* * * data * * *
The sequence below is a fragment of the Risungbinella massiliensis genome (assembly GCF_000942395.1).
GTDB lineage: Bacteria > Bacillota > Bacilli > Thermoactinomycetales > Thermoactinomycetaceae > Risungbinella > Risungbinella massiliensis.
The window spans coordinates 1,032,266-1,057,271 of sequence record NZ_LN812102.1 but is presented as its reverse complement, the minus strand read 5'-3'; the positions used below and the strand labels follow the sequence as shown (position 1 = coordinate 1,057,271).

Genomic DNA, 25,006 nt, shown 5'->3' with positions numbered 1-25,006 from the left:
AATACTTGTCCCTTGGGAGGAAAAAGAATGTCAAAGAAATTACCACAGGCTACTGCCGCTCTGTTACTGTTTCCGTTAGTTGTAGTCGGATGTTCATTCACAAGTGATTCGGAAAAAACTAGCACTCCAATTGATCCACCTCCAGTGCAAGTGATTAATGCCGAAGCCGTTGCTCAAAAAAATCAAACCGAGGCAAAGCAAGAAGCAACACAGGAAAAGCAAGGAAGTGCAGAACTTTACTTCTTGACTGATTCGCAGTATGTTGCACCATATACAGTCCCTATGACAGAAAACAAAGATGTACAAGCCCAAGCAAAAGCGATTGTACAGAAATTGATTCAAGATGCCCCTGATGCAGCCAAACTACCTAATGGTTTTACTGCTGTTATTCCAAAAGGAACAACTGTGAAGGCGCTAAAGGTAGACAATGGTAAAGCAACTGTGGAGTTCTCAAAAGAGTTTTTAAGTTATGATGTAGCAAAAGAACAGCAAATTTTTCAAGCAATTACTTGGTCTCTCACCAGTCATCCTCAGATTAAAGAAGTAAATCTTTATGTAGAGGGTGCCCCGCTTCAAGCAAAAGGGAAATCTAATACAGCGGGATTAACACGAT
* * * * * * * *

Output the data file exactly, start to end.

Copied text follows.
The sequence below is a fragment of the Risungbinella massiliensis genome (assembly GCF_000942395.1).
GTDB lineage: Bacteria > Bacillota > Bacilli > Thermoactinomycetales > Thermoactinomycetaceae > Risungbinella > Risungbinella massiliensis.
The window spans coordinates 1,032,266-1,057,271 of sequence record NZ_LN812102.1 but is presented as its reverse complement, the minus strand read 5'-3'; the positions used below and the strand labels follow the sequence as shown (position 1 = coordinate 1,057,271).

Genomic DNA, 25,006 nt, shown 5'->3' with positions numbered 1-25,006 from the left:
AATACTTGTCCCTTGGGAGGAAAAAGAATGTCAAAGAAATTACCACAGGCTACTGCCGCTCTGTTACTGTTTCCGTTAGTTGTAGTCGGATGTTCATTCACAAGTGATTCGGAAAAAACTAGCACTCCAATTGATCCACCTCCAGTGCAAGTGATTAATGCCGAAGCCGTTGCTCAAAAAAATCAAACCGAGGCAAAGCAAGAAGCAACACAGGAAAAGCAAGGAAGTGCAGAACTTTACTTCTTGACTGATTCGCAGTATGTTGCACCATATACAGTCCCTATGACAGAAAACAAAGATGTACAAGCCCAAGCAAAAGCGATTGTACAGAAATTGATTCAAGATGCCCCTGATGCAGCCAAACTACCTAATGGTTTTACTGCTGTTATTCCAAAAGGAACAACTGTGAAGGCGCTAAAGGTAGACAATGGTAAAGCAACTGTGGAGTTCTCAAAAGAGTTTTTAAGTTATGATGTAGCAAAAGAACAGCAAATTTTTCAAGCAATTACTTGGTCTCTCACCAGTCATCCTCAGATTAAAGAAGTAAATCTTTATGTAGAGGGTGCCCCGCTTCAAGCAAAAGGGAAATCTAATACAGCGGGATTAACACGAT